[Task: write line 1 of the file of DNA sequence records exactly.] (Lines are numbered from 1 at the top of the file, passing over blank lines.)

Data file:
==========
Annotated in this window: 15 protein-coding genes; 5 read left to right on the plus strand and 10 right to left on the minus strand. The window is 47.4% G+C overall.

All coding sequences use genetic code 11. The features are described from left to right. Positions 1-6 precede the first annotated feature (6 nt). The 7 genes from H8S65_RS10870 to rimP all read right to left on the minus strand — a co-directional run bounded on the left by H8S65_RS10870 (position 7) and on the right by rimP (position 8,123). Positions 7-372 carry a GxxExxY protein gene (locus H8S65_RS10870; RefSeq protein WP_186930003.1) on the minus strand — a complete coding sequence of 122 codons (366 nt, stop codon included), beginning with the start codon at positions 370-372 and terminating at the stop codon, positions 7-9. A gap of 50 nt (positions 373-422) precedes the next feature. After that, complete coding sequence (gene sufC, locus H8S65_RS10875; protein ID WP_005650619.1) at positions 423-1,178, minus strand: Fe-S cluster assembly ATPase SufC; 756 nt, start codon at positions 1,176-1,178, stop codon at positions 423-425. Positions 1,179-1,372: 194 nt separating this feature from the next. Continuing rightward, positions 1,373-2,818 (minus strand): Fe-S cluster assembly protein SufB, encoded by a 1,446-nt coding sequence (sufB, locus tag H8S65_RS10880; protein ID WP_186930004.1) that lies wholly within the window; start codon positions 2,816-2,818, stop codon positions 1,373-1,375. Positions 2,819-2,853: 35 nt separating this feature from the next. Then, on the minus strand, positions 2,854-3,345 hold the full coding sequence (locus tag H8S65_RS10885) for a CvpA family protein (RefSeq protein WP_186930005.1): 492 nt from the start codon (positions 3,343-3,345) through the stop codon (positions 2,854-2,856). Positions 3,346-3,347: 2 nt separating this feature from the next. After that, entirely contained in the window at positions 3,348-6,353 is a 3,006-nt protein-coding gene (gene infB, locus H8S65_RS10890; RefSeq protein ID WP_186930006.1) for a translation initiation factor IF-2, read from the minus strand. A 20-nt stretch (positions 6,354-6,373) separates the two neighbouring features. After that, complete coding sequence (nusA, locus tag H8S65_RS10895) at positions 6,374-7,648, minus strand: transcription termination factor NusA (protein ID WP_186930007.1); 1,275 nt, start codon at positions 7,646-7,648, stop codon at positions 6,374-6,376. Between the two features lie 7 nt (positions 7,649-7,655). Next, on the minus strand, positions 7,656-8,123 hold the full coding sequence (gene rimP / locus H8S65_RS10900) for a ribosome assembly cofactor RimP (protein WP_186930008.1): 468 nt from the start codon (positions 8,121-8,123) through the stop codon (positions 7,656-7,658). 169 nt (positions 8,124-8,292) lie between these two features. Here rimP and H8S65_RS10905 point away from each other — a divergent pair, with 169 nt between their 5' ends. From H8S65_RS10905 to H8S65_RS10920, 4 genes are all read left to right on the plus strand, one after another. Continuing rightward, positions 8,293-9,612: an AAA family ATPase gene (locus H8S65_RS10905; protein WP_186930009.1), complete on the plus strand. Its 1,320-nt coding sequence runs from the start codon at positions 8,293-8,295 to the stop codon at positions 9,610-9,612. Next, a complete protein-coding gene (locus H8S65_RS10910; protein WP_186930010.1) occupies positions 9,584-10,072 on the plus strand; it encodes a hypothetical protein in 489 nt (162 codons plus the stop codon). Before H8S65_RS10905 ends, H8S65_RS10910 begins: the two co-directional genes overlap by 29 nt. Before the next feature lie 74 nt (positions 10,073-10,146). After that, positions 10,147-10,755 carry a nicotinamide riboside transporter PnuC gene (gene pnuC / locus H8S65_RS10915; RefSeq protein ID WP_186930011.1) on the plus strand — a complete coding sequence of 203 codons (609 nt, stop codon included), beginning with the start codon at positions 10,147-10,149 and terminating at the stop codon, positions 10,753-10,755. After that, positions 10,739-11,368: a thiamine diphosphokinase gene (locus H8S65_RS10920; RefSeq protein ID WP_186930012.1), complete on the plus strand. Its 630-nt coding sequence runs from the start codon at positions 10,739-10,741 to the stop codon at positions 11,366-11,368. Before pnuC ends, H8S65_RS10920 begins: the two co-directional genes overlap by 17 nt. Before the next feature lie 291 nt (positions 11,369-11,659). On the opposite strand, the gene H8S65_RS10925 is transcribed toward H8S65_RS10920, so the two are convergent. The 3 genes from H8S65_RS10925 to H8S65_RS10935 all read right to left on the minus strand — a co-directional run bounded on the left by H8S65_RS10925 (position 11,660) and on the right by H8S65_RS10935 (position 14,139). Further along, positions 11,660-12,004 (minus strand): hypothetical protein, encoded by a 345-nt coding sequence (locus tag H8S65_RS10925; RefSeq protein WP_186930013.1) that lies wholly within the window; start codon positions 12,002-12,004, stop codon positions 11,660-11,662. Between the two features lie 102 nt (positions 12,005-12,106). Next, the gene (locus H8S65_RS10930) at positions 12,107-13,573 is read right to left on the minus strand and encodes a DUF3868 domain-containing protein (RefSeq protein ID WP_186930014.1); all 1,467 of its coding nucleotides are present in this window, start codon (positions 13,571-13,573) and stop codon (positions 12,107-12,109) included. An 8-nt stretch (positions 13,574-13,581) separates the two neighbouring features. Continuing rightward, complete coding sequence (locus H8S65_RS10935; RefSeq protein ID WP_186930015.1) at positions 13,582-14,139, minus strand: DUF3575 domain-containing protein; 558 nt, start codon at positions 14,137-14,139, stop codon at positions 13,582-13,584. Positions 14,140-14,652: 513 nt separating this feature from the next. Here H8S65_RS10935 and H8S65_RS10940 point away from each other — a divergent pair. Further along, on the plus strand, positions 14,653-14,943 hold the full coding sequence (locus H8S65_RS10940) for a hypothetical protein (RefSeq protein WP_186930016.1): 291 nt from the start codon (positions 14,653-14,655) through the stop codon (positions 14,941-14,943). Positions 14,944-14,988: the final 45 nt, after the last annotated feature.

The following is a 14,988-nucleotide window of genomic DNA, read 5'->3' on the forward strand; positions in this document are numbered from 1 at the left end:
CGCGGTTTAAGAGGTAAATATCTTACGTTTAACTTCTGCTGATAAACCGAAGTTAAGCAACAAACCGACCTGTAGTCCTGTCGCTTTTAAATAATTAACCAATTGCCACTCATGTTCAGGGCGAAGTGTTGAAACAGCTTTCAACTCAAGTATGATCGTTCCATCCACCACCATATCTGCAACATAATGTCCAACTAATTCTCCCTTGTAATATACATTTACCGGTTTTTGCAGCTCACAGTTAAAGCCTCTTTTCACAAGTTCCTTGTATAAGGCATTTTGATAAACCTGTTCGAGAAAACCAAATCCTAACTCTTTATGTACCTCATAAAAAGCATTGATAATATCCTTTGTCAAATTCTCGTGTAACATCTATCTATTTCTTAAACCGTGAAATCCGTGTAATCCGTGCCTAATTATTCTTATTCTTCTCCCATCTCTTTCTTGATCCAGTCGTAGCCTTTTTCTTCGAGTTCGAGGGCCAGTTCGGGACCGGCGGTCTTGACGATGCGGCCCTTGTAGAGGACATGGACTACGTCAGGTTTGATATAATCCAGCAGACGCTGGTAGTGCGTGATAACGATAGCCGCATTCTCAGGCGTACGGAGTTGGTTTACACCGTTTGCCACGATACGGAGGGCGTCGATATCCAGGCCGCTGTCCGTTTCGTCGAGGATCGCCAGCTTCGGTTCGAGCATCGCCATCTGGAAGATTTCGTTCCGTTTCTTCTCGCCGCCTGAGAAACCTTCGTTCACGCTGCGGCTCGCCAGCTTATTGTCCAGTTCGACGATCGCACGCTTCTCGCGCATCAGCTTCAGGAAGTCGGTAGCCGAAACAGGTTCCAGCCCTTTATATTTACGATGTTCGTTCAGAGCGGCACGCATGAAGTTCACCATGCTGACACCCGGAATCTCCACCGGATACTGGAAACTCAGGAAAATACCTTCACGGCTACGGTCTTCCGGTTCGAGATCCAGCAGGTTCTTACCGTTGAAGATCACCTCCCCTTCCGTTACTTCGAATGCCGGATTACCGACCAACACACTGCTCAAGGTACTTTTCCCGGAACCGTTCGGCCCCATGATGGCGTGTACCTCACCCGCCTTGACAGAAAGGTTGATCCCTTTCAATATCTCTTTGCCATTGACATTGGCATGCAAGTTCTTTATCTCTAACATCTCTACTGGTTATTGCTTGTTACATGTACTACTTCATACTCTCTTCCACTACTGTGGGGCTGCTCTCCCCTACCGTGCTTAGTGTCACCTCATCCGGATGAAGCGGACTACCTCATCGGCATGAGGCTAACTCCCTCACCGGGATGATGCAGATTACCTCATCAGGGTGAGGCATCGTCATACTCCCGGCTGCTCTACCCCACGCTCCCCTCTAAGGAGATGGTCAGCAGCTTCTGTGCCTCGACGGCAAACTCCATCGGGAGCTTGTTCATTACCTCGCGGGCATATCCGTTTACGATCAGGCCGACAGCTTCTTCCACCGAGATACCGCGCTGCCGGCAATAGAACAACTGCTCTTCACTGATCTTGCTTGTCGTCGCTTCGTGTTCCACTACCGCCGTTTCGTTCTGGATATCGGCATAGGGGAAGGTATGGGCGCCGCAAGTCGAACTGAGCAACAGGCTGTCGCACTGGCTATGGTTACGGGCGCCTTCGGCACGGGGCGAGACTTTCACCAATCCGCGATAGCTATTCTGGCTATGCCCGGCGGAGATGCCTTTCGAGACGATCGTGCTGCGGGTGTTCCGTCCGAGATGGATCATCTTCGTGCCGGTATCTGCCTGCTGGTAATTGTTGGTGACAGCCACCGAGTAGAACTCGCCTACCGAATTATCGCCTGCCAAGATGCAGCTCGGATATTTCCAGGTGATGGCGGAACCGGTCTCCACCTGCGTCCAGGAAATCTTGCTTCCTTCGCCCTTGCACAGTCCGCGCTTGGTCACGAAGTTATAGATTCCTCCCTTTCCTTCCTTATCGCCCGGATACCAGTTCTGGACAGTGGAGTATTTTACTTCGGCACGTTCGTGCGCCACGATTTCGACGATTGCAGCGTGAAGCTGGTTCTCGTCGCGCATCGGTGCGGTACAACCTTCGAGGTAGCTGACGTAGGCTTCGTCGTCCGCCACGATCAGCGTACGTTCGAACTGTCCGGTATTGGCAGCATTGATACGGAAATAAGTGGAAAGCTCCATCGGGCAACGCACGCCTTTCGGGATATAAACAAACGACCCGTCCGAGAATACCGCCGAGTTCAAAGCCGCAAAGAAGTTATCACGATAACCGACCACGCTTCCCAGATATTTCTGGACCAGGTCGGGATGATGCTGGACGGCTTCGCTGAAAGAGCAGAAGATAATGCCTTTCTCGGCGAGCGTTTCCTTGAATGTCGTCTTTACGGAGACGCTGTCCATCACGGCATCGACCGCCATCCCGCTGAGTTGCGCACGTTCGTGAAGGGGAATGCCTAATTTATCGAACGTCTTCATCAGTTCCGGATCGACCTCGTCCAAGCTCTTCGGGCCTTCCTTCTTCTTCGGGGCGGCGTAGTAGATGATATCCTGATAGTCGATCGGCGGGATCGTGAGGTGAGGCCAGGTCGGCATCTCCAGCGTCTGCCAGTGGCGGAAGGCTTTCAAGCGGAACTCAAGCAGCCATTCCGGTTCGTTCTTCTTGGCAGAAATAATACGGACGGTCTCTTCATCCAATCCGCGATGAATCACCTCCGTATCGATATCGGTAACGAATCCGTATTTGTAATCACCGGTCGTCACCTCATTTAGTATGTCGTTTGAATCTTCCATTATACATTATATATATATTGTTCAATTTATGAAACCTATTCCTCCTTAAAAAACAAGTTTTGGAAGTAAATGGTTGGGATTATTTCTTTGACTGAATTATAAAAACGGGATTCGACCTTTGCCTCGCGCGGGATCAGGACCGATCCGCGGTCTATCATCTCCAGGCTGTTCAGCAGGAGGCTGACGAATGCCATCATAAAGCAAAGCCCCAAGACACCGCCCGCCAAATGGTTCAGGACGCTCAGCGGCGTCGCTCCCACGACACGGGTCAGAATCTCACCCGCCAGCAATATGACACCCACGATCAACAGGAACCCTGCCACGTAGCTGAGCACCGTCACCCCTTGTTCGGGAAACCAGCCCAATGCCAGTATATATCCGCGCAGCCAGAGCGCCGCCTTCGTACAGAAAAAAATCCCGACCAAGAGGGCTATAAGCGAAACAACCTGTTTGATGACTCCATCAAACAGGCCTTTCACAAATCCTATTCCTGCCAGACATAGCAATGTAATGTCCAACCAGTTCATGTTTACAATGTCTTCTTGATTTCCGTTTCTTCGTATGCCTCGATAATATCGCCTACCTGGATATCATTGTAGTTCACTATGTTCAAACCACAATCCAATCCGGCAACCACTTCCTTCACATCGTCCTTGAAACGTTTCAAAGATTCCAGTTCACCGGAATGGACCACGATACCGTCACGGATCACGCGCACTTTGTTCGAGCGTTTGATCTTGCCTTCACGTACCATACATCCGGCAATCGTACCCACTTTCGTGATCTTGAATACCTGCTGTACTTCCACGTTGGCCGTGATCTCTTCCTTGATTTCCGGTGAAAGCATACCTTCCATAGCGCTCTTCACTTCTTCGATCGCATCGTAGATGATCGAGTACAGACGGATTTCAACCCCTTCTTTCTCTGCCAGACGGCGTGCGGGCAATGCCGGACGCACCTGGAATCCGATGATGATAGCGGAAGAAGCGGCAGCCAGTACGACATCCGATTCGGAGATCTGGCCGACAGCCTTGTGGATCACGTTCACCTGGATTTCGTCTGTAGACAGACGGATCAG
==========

Annotated in this window: 15 protein-coding genes; 5 read left to right on the plus strand and 10 right to left on the minus strand. The window is 47.4% G+C overall.